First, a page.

Road Scholar seabird and service session concludes 2010 season

The final Audubon Camp in Maine session for the 2010 season was titled ‘Maine Seabird Biology and Conservation’. This service learning program was a collaborative venture with Road Scholar (formerly Elderhostel). It represents the strengths of combining the on the ground seabird management of Project Puffin with the power of 32 people — motivated to not only learn about seabird biology, but participate in direct conservation actions.

The group assembled on Hog Island on Sunday, Sept. 19 for the five day program. This was the second Road Scholar program at Hog Island this summer. Like the late May-early June program which focused on censusing nesting seabirds, this program connected eager volunteers with service projects that required many helping hands.

Hog Island volunteers raise a sign for the Cruickshank Wildlife Sanctuary

Like other sessions this summer, this group represented every corner of the country — 16 states in total. Ages ranged from 52-75 and included a great diversity of semi and retired professionals. All actively participated in the program. In addition to the registered participants, eight members of FOHI (Friends of Hog Island) volunteered their time to assist in the kitchen and join in on the field projects.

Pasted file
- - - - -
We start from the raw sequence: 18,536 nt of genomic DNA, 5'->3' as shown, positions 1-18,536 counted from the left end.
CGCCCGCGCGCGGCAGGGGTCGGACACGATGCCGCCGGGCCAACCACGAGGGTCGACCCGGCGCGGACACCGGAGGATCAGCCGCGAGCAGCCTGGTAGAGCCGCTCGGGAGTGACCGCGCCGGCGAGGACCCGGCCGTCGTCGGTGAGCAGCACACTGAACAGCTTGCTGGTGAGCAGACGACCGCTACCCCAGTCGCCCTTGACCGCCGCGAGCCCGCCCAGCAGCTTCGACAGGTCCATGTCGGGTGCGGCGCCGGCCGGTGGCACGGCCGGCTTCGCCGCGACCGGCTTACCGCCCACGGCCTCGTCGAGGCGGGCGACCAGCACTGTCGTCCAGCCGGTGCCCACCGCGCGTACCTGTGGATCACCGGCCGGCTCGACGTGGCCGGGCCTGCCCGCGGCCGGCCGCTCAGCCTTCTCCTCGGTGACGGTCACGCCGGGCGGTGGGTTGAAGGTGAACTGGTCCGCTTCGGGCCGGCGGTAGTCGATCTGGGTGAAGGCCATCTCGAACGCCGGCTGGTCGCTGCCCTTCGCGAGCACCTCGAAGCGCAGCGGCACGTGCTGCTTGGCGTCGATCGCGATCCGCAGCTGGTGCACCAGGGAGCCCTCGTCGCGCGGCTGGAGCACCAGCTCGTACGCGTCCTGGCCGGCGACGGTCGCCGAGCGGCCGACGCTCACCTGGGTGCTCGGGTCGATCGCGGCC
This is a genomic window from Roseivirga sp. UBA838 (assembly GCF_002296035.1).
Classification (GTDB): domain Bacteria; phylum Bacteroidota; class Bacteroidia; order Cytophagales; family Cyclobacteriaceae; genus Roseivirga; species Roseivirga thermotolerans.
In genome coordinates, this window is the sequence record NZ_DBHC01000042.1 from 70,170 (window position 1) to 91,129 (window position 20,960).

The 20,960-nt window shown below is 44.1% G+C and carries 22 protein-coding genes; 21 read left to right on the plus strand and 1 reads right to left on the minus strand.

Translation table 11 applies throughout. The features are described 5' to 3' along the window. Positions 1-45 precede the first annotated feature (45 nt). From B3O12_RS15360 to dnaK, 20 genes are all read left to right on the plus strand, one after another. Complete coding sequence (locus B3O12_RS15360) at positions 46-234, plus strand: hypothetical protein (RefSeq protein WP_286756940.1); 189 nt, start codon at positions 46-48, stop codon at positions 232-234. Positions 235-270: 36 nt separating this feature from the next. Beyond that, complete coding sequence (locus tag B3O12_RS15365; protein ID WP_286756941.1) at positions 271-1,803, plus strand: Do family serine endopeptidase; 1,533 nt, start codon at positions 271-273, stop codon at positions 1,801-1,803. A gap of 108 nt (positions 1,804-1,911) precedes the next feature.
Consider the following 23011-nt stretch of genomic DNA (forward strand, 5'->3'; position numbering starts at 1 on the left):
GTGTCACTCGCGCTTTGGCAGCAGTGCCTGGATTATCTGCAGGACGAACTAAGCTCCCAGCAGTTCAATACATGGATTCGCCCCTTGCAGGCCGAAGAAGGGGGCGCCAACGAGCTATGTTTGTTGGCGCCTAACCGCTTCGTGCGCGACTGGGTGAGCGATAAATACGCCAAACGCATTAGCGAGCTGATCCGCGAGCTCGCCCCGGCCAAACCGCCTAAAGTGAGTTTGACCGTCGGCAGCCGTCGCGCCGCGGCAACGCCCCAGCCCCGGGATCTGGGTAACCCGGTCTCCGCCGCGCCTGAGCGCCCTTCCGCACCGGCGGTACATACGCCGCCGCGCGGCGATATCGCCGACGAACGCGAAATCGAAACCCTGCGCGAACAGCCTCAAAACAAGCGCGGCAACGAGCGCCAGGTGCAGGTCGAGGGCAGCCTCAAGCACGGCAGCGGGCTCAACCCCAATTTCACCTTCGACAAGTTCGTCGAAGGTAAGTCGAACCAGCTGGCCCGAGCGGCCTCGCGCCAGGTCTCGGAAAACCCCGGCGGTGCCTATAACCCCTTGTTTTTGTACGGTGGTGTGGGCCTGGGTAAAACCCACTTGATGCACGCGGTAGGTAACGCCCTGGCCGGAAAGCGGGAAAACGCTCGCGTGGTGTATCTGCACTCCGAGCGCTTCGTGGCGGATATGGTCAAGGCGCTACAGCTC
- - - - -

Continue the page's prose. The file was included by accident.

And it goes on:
The group was fortunate to have exceptionally good weather, even though mid September is typically one of Maine’s best weeks for outdoor activities. Flat calm seas prevailed for the first two days with temperatures in the 70’s — ideal for landing the entire group on Eastern Egg Rock. Once ashore the group divided into four teams that set about various projects that included:

  • Cutting overgrown vegetation from the artificial puffin burrows that once housed Newfoundland puffin chicks and digging new entrances to adapt them for Leach’s storm-petrel nesting. Soon fifty burrows were restored and ready for storm-petrels to nest next summer.
  • Pulling abandoned lobster traps from seabird nesting habitat. Past storms had tossed the traps onto the island creating danger for nesting seabirds. Two black guillemots and a laughing gull were found entangled in the traps, tragic reminders about the issue of entanglement. By the end of the 2nd day, more than 50 lobster traps were pulled out of the nesting habitat and several hundred abandoned buoys and other plastics were collected.
  • Removing vegetation from the Allan D. Cruickshank sanctuary sign, repainting the letters and re-installing it with new posts.
  • Clearing vegetation from overgrown Common and Roseate Tern habitat and installing outdoor carpet mats to serve as weed barriers, thus creating new habitat for these threatened seabirds. About 200 square meters of new habitat resulted.

The 32 participants donated more than 200 hours of work to help the Egg Rock seabirds. The equipment to cut the vegetation and purchase the weed barrier was provided by a grant from NAWCA (North American Wetland Conservation Act) administered by the U.S. Fish and wildlife Service and LL Bean.

When advance winds from Hurricane Igor made landings unsuitable at Egg Rock for the remainder of the week, the group happily turned their service inclinations to entering seabird data on Project Puffin computers, cutting invasive barberry shrubs and scraping and painting window trim on Hog Island buildings! In addition to the service projects, the group found time to visit many local birding hotspots and hear lectures on backyard landscaping for birds from Stephen Kress and bird migration from Scott Wiedensaul.

Ornithology on Hog Island